Hundreds of U.S. trade groups, including major banking and insurance organizations, declared their support for a controversial federal bill that would insulate firms from civil liability claims over failures to prevent the spread of the coronavirus in workplaces.
“Our members and constituencies remain concerned that, despite doing their best to follow applicable government guidelines, they will be forced to defend against an onslaught of frivolous lawsuits,” the organizations wrote in a letter signed by more than 480 trade groups on Thursday.
“Now is the time for Congress to take strong action and provide a national baseline of protection during this national pandemic to stop a growing wave of lawsuits from inhibiting our return to a robust economy and healthy citizenry,” said the groups, which included the American Bankers Association and the American Property Casualty Insurance Association.
Employers attempting to bring homebound workers back to offices are facing a quandary about what to do if a coronavirus outbreak occurs in the workplace, and whether they could face lawsuits. Already, about 70 lawsuits have been filed as of late July against companies including Walmart and Tyson Foods over claims that workers who fell ill or died from the disease were exposed on the job, the Wall Street Journal reported Thursday.
The Republican-sponsored Safe to Work Act, which Senate Majority Leader Mitch McConnell has said must be included in any future coronavirus aid bill, would apply to suits from December 2019 through October 2024. The bill would give businesses and nonprofits near-immunity from coronavirus-related lawsuits except in cases of “gross negligence.”
The measure would accomplish its goal by raising the burden of proof in lawsuits, lowering the amount of punitive damages that can be awarded to plaintiffs and transferring coronavirus-related suits from state to federal courts, which some legal experts argue are more favorable to defendants.
The proposal would also allow firms to sue and collect damages from any individual who baselessly demands compensation from a business for coronavirus-related legal violations.
“We’ll preserve accountability in the event of gross negligence or intentional misconduct,” McConnell said Monday. “But we are not going to let trial lawyers throw a party on the backs of the frontline workers and institutions who fought this new enemy on the front lines.”
Thursday’s letter in support of the GOP-led proposal was also signed by the Council of Insurance Agents and Brokers, the National Association of Mutual Insurance Companies, America’s Health Insurance Plans, the Reinsurance Association of America, and the Consumer Bankers Association.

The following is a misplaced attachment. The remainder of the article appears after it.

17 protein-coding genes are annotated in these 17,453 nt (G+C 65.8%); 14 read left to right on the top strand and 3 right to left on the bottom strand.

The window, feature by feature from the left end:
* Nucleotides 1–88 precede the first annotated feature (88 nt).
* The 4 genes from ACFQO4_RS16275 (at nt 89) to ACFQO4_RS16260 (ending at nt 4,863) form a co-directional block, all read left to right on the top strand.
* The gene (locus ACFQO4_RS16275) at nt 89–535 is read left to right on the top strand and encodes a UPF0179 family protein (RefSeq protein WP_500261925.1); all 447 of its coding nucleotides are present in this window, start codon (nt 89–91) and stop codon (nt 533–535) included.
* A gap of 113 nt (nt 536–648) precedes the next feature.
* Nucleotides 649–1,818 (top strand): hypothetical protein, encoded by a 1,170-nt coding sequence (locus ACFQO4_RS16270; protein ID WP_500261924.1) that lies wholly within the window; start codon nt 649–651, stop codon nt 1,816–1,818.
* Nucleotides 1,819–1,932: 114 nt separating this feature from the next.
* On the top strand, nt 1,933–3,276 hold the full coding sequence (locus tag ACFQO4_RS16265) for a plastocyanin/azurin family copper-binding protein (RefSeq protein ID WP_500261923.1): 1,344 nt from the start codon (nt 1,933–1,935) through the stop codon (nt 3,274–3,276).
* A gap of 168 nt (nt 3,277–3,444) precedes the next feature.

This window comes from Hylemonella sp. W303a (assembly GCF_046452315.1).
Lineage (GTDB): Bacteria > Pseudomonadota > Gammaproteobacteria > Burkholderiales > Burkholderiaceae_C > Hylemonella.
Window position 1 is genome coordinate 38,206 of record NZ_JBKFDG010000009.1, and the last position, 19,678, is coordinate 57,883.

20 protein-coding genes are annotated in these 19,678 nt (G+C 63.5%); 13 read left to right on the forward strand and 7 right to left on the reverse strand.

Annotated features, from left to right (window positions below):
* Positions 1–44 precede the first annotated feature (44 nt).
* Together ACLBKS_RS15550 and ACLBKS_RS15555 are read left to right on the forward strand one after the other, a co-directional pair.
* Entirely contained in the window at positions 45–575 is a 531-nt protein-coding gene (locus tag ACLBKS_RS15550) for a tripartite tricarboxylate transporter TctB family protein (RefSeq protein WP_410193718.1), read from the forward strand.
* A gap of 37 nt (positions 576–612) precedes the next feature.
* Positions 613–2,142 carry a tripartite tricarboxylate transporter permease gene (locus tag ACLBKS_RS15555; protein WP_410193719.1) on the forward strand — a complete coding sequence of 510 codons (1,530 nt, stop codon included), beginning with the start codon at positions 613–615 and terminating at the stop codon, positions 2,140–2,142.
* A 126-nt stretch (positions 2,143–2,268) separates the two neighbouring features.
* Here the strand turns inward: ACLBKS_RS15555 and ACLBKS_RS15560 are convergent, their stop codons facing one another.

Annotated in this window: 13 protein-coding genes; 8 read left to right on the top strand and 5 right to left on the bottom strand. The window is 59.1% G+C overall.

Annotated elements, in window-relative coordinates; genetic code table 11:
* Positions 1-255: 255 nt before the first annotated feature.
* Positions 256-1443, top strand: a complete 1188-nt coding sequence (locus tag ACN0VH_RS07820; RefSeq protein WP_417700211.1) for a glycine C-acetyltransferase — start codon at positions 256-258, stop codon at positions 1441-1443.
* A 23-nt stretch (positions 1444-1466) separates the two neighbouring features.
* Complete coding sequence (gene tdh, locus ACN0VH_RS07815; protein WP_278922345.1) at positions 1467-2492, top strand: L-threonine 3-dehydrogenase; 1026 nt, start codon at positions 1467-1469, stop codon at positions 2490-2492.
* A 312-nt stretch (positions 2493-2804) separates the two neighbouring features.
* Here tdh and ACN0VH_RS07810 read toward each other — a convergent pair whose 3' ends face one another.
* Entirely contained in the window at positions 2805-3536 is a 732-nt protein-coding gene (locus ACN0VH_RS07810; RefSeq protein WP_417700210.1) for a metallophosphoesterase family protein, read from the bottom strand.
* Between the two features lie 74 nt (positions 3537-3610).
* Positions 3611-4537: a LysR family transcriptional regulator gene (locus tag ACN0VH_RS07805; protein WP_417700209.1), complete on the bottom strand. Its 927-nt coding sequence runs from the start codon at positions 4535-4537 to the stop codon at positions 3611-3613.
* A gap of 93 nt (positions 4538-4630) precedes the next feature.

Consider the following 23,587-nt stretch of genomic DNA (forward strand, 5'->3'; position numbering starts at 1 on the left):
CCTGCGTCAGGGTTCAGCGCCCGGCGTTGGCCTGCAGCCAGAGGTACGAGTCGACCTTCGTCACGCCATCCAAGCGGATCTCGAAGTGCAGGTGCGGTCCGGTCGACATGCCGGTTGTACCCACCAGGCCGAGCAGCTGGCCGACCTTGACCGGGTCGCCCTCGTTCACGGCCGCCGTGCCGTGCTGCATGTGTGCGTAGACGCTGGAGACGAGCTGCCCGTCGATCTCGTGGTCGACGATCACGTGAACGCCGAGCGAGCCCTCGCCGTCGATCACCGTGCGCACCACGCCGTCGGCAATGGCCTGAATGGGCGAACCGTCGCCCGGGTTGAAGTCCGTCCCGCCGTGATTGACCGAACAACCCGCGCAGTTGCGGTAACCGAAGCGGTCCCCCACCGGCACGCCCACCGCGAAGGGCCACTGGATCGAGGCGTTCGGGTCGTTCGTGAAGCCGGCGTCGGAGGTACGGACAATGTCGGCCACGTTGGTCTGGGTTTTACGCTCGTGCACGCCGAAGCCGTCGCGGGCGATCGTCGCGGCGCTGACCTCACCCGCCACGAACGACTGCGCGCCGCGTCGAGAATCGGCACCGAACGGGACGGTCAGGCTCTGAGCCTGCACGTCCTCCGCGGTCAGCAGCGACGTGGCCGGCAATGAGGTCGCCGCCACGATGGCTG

Democrats and progressive groups have balked at the proposal. On Tuesday, Democratic House Speaker Nancy Pelosi said that McConnell’s unwillingness to budge on the legislation means “he doesn’t really want to get an agreement,” HuffPost reported.
Democratic Sen. Dick Durbin of Illinois said on Thursday that the GOP legislation was “entirely one-sided in favor of corporations.”
“The McConnell immunity bill does nothing to protect workers, improve safety standards, or give businesses incentive to take proper precautions to reduce the spread of the coronavirus,” Durbin said. “In fact, it does the opposite — it views workers, customers and victims as the problem, and it sets high hurdles that would prevent meritorious coronavirus claims from having their day in court.”
On Friday, 141 organizations including the American Federation of Labor and Congress of Industrial Organizations, the National Employment Lawyers Association, the National Lawyers Guild, Human Rights Watch, and the National Council for Occupational Safety and Health signed a letter opposing the Safe to Work Act.
“Establishing legal immunity for businesses that operate unsafely would do the opposite of instilling public confidence. Instead, it would introduce new anxieties to an already highly anxious public,” the groups wrote. “The potential for being held liable for harm caused by failure to take reasonable care is one of the most powerful incentives we have to ensure that businesses operate safely.”
On Friday, The Washington Post reported that President Trump was willing to cut a coronavirus aid deal with Democrats that excluded the liability provision.